"But it's ours," the tenant men cried. "We—"

"No. The bank, the monster owns it. You'll have to go."

"We'll get our guns, like Granpa when the Indians came. What then?"

"Well—first the sheriff, and then the troops. You'll be stealing if you try to stay, you'll be murderers if you kill to stay. The monster isn't men, but it can make men do what it wants."

"But if we go, where'll we go? How'll we go? We got no money."

"We're sorry," said the owner men. "The bank, the fifty-thousand-acre owner can't be responsible. You're on land that isn't yours. Once over the line maybe you can pick cotton in the fall. Maybe you can go on relief. Why don't you go on west to California? There's work there, and it never gets cold. Why, you can reach out anywhere and pick an orange. Why, there's always some kind of crop to work in. Why don't you go there?" And the owner men started their cars and rolled away.

The tenant men squatted down on their hams again to mark the dust with a stick, to figure, to wonder. Their sun- burned faces were dark, and their sun-whipped eyes were light. The women moved cautiously out of the doorways toward their men, and the children crept behind the women, cautiously, ready to run. The bigger boys squatted beside their fathers, because that made them men. After a time the women asked, What did he want?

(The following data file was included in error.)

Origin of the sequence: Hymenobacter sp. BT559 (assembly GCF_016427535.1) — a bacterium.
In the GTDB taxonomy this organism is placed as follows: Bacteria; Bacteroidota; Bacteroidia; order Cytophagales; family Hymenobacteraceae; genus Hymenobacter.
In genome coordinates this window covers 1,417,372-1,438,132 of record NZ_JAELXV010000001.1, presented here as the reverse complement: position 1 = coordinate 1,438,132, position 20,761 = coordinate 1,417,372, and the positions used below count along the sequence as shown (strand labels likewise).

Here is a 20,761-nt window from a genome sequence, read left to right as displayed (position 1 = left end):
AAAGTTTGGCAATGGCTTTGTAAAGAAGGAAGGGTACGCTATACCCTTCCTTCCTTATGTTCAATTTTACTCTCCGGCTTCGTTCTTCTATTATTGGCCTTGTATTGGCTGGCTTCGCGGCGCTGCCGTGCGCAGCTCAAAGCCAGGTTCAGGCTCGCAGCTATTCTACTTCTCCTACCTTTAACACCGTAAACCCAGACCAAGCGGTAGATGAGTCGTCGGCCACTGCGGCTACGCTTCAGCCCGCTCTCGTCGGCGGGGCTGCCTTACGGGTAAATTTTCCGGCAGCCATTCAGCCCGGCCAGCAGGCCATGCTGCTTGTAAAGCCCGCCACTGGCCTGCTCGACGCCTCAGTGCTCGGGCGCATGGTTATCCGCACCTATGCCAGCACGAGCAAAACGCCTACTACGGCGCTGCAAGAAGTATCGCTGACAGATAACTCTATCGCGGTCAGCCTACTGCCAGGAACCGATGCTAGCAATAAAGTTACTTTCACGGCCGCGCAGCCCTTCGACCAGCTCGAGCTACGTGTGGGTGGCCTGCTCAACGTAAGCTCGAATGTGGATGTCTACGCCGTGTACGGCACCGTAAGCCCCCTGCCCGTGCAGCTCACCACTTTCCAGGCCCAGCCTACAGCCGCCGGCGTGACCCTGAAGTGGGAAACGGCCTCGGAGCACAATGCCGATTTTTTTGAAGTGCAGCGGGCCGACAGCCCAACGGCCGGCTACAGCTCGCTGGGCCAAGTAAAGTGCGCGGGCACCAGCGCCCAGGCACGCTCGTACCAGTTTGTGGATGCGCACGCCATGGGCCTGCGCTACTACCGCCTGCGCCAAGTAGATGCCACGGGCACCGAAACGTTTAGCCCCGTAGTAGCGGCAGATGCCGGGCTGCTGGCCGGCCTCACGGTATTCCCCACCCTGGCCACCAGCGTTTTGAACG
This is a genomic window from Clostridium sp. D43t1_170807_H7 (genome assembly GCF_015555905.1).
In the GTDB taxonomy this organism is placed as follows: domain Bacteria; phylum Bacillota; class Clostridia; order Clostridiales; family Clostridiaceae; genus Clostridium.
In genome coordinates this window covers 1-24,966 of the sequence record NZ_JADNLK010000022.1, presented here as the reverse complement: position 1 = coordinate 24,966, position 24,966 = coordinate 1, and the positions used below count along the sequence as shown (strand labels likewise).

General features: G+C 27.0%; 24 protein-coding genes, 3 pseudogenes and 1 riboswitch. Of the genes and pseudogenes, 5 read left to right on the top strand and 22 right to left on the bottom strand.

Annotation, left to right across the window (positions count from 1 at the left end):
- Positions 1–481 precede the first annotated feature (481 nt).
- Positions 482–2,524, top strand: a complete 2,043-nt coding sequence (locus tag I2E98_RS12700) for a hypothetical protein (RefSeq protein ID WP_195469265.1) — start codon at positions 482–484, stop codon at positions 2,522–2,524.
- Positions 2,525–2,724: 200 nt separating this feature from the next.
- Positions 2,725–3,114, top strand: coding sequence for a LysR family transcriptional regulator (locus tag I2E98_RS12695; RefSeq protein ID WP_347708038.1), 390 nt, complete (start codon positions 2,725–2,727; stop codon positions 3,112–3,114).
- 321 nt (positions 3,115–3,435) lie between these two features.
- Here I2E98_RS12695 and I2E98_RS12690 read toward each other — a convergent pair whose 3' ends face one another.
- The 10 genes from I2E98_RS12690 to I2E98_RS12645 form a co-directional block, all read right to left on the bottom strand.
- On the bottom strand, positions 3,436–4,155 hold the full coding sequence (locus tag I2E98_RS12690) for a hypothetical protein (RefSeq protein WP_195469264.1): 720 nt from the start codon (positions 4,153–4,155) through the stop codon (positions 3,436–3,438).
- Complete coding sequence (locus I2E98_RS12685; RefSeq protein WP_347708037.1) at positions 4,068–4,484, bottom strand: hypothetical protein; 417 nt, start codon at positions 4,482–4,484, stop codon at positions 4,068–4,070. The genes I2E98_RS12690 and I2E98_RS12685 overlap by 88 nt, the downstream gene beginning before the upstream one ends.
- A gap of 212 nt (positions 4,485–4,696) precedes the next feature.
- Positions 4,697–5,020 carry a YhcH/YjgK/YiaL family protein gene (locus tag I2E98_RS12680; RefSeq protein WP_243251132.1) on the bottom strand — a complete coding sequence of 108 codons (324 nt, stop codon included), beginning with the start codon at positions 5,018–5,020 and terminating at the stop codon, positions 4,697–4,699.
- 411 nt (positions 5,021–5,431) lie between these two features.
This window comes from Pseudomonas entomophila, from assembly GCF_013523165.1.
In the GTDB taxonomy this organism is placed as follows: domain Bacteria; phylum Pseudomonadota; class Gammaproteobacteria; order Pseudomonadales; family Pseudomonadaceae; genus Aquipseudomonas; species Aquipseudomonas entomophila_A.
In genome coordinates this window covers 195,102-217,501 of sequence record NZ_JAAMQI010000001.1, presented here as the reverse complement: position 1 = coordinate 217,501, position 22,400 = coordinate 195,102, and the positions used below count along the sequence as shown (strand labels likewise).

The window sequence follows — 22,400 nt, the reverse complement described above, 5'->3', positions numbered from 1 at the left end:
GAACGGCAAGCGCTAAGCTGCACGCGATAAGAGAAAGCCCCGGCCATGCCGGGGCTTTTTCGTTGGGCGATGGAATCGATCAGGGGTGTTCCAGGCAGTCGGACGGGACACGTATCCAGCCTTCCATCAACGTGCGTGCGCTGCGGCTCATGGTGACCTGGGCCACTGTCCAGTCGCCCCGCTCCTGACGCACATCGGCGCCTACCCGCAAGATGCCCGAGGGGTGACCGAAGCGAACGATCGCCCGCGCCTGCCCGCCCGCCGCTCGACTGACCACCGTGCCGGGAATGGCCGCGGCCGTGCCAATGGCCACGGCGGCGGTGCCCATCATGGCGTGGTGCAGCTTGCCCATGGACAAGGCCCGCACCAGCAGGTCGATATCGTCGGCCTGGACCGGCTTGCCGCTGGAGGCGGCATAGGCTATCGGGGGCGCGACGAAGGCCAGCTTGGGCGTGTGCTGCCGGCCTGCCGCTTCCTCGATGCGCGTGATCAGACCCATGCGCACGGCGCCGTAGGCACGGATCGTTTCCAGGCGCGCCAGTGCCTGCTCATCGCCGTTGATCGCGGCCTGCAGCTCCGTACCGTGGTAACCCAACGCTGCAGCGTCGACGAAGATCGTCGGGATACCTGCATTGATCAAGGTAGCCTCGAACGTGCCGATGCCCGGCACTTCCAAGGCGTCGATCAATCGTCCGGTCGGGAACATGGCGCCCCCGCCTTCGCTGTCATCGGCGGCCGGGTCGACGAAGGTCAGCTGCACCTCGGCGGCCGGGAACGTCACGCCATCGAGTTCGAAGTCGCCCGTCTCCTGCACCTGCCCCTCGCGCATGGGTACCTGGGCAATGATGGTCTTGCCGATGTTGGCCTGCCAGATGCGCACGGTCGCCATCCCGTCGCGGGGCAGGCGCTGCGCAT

And the men looked up for a second, and the smolder of pain was in their eyes. "We got to get off. A. tractor and a superintendent. Like factories."

Where'll we go? the women asked.

"We don't know. We don't know.""

1 comment:

Annie said...

The first thing I ever read by John Steinbeck was a short story, Flight and I hated it. Possibly because it was required reading in high school and I had no interest in it. It took years before I was able to read "The Grapes of Wrath" with a somewhat open mind. I still don't like Steinbeck's dark, down trodden writings, but I can appreciate his talent. BTW< I did reread FLight and still hate it - lol